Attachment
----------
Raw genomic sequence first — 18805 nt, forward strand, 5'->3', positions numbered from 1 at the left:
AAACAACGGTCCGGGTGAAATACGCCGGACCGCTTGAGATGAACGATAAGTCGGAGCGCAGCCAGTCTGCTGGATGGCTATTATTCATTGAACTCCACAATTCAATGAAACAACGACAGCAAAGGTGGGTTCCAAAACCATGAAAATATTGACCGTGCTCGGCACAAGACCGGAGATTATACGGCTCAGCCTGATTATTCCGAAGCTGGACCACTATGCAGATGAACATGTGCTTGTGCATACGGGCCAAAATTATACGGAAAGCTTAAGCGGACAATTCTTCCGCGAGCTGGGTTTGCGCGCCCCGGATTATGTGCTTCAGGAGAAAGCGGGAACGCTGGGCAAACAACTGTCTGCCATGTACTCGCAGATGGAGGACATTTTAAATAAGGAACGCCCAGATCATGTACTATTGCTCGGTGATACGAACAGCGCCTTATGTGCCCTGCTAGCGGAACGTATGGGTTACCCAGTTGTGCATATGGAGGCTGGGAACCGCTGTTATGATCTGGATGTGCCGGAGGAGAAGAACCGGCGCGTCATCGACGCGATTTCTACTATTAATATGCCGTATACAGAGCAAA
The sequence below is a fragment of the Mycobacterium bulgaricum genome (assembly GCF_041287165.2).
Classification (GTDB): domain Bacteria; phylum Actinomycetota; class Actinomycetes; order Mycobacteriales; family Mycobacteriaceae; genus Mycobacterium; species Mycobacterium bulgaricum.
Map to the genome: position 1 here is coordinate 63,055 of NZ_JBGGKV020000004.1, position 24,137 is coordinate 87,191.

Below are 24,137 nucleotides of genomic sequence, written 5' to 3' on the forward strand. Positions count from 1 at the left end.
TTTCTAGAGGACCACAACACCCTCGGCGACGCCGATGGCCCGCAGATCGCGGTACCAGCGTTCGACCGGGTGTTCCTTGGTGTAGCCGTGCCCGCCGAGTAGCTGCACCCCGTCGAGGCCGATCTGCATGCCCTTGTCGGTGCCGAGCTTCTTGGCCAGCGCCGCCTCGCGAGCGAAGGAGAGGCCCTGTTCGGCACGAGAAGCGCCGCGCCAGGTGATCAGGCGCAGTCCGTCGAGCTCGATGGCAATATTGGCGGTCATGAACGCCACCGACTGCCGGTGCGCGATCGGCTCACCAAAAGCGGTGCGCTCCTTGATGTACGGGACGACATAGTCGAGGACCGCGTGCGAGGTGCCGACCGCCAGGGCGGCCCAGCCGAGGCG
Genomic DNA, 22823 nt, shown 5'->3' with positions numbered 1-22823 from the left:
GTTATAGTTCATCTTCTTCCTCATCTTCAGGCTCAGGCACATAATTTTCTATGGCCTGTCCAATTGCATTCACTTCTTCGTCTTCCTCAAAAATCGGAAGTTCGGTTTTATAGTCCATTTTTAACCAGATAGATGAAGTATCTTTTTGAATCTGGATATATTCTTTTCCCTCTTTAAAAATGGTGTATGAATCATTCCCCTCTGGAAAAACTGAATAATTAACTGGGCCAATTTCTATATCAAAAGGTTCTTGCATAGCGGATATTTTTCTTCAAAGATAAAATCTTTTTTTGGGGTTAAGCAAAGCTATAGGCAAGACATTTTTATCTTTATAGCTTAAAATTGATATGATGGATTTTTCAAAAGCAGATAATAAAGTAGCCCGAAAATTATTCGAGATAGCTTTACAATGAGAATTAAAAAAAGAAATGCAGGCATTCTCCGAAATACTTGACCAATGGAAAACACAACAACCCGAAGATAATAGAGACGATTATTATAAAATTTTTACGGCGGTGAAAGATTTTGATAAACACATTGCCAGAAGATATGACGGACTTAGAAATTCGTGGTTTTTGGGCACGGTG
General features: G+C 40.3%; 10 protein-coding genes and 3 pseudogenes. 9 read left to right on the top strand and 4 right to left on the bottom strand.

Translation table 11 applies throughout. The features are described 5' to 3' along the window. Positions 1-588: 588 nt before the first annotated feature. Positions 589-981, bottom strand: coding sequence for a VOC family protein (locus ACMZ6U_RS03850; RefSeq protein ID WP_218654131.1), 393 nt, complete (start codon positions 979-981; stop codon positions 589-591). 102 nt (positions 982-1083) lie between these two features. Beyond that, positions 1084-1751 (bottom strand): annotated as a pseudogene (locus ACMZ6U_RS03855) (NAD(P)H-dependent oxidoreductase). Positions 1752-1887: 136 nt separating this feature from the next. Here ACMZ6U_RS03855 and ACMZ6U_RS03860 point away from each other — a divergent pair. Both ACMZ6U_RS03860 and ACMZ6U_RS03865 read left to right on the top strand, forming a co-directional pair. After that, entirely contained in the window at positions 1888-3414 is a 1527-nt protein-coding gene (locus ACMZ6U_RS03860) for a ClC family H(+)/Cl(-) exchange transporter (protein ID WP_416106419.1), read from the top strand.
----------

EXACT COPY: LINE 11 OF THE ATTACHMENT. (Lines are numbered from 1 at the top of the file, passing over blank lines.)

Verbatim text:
Translation table 11 applies throughout. The features are described 5' to 3' along the window. Positions 1-588: 588 nt before the first annotated feature. Positions 589-981, bottom strand: coding sequence for a VOC family protein (locus ACMZ6U_RS03850; RefSeq protein ID WP_218654131.1), 393 nt, complete (start codon positions 979-981; stop codon positions 589-591). 102 nt (positions 982-1083) lie between these two features. Beyond that, positions 1084-1751 (bottom strand): annotated as a pseudogene (locus ACMZ6U_RS03855) (NAD(P)H-dependent oxidoreductase). Positions 1752-1887: 136 nt separating this feature from the next. Here ACMZ6U_RS03855 and ACMZ6U_RS03860 point away from each other — a divergent pair. Both ACMZ6U_RS03860 and ACMZ6U_RS03865 read left to right on the top strand, forming a co-directional pair. After that, entirely contained in the window at positions 1888-3414 is a 1527-nt protein-coding gene (locus ACMZ6U_RS03860) for a ClC family H(+)/Cl(-) exchange transporter (protein ID WP_416106419.1), read from the top strand.